Cymbeline, Day 2
Symbols & Themes: Clothing, Being, and Seeming
In 5.4, Posthumus Leonatus awakens from a dream, wherein he is visited by the ghosts of his parents, brothers, and Jupiter, to find a book has been placed upon his chest; his remarks invoke the moral of the now hackneyed expression about not judging a book by its cover: “A book? O rare one, be not, as is our fangled world, a garment nobler than that it covers. Let thy effects so follow to be most unlike our courtiers, as good as promise.” This passage encapsulates one of the central themes in Cymbeline, and in our lives to this day: humankind’s perennial skepticism of appearances, exteriors, surfaces and whether or not they accurately, truthfully, convey what lies beneath them, at the core. The extent of the play’s preoccupation with this subject is attested to by the numerous characters that question appearances or adopt alternate ones. The nameless Queen is the first character we encounter who is guilty of seeming virtuous, while being inherently evil. As an audience, we are aware from the start of this disjunct in her character; she makes this plain herself through her frequent use of asides that reveal her true intentions, and honest Imogen informally indicts her in the first scene: “O dissembling courtesy! How fine this tyrant can tickle where she wounds.” However, Cymbeline, her husband, remains oblivious to her dissimulation until the fifth and final act of the play, when Cornelius hits him with the truth: “First she confessed she never loved you, only affected greatness got by you, not you; married your royalty, was wife to your place, abhorred your person.” And this is just the beginning, for the physician continues, disclosing the Queen’s intention to murder both Imogen and Cymbeline. Cloten and Iachimo, the other obvious villains in the play, artfully maneuver the gap between being and seeing. Angered by Imogen’s claim that Posthumus Leonatus’s “meanest garment that ever hath but clipped his body is dearer in [her] respect than all the hairs” on Cloten’s head, Cloten purloins PL’s attire with the intention of murdering PL and raping Imogen while wearing her husband’s clothes. His plan, of course, backfires when he gets lost and ends up losing his head, literally, during a battle with Guiderius. Imogen then awakens to find the headless body of Cloten dressed in PL’s clothes and, of course, believes it is, in fact, PL. Jealous of the genuine love between PL and Imogen, Iachimo wagers a bet that he will get Imogen to sleep with him; though he never actually succeeds at this, he gathers enough evidence to make it appear he has Imogen of her chastity. Unlike Iago, he fully repents in act five and reveals himself for the conniving liar he is.
Disguise and dissimulation are not reserved for villains only in Shakespeare’s drama; in fact, some of his most virtuous characters resort to such measures in order to protect themselves and others, access power to which they might not otherwise have access, or implement comic resolutions into tragic situations. Kent and Edmund in King Lear are shining examples of positive prevaricators. In Cymbeline, we have Imogen; her husband’s servant, Pisanio; her brothers; and their foster father, Belarius. Before embarking on her journey to find her husband, she disguises herself as a boy fittingly named Fidele, and when she later encounters the Roman Lucius, she claims her name is Richard du Champ. Adopting male aliases and attire allows her agency and refuge, though it is sadly shortlived, for patriarchal prerogatives ultimately prevail in the play, and her reunion with her father and brothers also marks her demotion as next heir to the throne. Significantly, she is the first in the play to provide apt commentary of class politics; in 3.6, hungry and lost, she questions the veracity of the two beggars who provided her directions: “Will poor folks lie, that have afflictions on them, knowing ’tis a punishment or trial? Yes. No wonder, when rich ones scarce tell true. To lapse in fullness is sorer than to lie for need, and falsehood is worse in kings than beggars.” Pisanio practices dissimulation in a fashion similar to Cornelius, remaining faithful to PL and Imogen throughout the play by concealing the truth: “Wherein I am false I am honest; not true, to be true” (4.3.42).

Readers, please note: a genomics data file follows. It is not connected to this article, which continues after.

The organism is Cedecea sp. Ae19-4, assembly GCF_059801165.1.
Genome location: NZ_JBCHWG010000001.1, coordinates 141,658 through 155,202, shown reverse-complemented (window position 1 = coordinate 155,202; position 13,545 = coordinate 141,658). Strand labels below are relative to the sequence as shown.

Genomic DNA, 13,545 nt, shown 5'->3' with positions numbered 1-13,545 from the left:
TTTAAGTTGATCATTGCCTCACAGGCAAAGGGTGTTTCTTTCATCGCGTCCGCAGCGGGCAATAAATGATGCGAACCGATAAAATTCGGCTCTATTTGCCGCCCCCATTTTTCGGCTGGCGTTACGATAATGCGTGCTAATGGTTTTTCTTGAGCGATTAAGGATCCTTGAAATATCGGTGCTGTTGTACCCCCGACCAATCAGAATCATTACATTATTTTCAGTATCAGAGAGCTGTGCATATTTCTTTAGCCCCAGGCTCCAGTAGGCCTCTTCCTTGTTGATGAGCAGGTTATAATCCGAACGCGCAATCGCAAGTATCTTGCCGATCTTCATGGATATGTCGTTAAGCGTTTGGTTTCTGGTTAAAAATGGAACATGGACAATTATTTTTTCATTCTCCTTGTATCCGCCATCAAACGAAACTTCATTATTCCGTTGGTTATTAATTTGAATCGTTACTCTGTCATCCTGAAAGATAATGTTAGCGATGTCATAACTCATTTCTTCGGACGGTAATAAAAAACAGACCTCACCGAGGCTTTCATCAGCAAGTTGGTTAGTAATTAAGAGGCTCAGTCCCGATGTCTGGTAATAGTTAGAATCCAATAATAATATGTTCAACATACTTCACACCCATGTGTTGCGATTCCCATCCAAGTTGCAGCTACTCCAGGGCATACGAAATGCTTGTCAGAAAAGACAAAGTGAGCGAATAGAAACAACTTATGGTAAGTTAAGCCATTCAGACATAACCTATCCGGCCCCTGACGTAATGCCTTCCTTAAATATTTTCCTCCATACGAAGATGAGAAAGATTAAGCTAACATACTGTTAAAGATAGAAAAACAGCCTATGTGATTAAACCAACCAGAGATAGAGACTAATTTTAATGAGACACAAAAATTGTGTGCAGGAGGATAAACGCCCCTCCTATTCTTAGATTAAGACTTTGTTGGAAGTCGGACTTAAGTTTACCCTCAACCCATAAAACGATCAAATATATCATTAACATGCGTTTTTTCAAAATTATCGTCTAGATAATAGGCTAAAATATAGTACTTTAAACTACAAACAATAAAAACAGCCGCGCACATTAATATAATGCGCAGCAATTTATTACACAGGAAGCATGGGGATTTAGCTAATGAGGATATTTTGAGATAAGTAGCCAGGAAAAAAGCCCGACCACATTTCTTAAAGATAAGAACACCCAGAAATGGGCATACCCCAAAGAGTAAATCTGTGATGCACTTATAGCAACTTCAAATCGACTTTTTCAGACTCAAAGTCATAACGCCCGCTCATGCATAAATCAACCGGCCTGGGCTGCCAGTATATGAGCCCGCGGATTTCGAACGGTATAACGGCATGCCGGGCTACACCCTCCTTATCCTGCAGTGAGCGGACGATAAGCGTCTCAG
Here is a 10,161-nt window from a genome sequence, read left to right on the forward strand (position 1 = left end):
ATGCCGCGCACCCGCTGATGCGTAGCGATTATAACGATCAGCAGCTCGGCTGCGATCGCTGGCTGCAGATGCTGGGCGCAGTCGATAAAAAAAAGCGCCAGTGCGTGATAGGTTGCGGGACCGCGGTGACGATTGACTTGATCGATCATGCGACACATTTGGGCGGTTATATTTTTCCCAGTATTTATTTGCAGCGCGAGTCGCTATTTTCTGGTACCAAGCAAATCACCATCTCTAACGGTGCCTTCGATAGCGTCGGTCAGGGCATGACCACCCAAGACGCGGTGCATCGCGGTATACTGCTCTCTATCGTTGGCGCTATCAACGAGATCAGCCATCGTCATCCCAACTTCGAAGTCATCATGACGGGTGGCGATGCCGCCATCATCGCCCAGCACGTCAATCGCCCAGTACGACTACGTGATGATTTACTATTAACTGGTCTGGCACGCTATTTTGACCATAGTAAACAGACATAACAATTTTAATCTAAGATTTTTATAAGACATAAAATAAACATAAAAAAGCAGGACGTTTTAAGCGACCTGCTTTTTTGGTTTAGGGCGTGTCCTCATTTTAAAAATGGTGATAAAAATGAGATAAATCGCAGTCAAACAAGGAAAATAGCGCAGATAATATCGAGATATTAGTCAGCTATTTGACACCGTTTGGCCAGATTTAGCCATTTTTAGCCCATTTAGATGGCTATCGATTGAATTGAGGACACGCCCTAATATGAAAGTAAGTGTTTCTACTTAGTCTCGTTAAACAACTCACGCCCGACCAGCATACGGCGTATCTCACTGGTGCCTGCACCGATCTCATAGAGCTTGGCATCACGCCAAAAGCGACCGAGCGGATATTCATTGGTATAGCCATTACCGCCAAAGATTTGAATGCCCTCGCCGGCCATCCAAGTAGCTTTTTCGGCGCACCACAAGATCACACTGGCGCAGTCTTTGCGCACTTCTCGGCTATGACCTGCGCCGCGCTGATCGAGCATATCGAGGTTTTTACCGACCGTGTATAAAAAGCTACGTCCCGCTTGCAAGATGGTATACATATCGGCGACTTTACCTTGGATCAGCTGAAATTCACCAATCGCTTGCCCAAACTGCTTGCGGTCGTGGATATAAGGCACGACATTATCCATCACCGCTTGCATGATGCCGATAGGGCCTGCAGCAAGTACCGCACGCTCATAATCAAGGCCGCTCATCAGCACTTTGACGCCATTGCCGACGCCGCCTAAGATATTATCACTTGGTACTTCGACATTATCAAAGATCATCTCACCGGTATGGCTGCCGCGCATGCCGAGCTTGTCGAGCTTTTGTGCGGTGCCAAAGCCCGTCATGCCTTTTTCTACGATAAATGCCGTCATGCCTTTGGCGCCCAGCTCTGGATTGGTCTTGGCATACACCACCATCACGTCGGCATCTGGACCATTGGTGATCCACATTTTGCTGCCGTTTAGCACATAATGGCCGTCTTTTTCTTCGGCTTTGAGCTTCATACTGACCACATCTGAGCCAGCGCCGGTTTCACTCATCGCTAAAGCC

Sumptuary laws in early modern England forbade people of lower classes from wearing certain fabrics, such as silk. The play makes a valiant attempt to highlight the corrupt interiors of royals politicians who bear fine, lavish exteriors and likewise the honorable qualities of the poor and poorly clad. For example, during the fatal battle between Guiderius and Cloten in 4.2, Cloten assumes his courtly clothes will indicate to his opponent his royal station, but having been raised in a cave, Guiderius is unimpressed by these status symbols. When Cloten makes plain that he is the son of a queen, Guiderius remarks: “I am sorry for’t, not seeming so worthy as thy birth.” Of course, the irony of this scene lies also in the fact that Guiderius and his brother are, in fact, princes.
Not to be silly, but, ladies, can you imagine today feeling that you have to pass for a man in order to accomplish a particular result, uncover the truth, etc.? Author Barbara Ehrenreich spent over a year working minimum wage jobs as a form of firsthand research for her writing. This I can conceive of, but the former? Hmm.
*Image from Folger Shakespeare Library.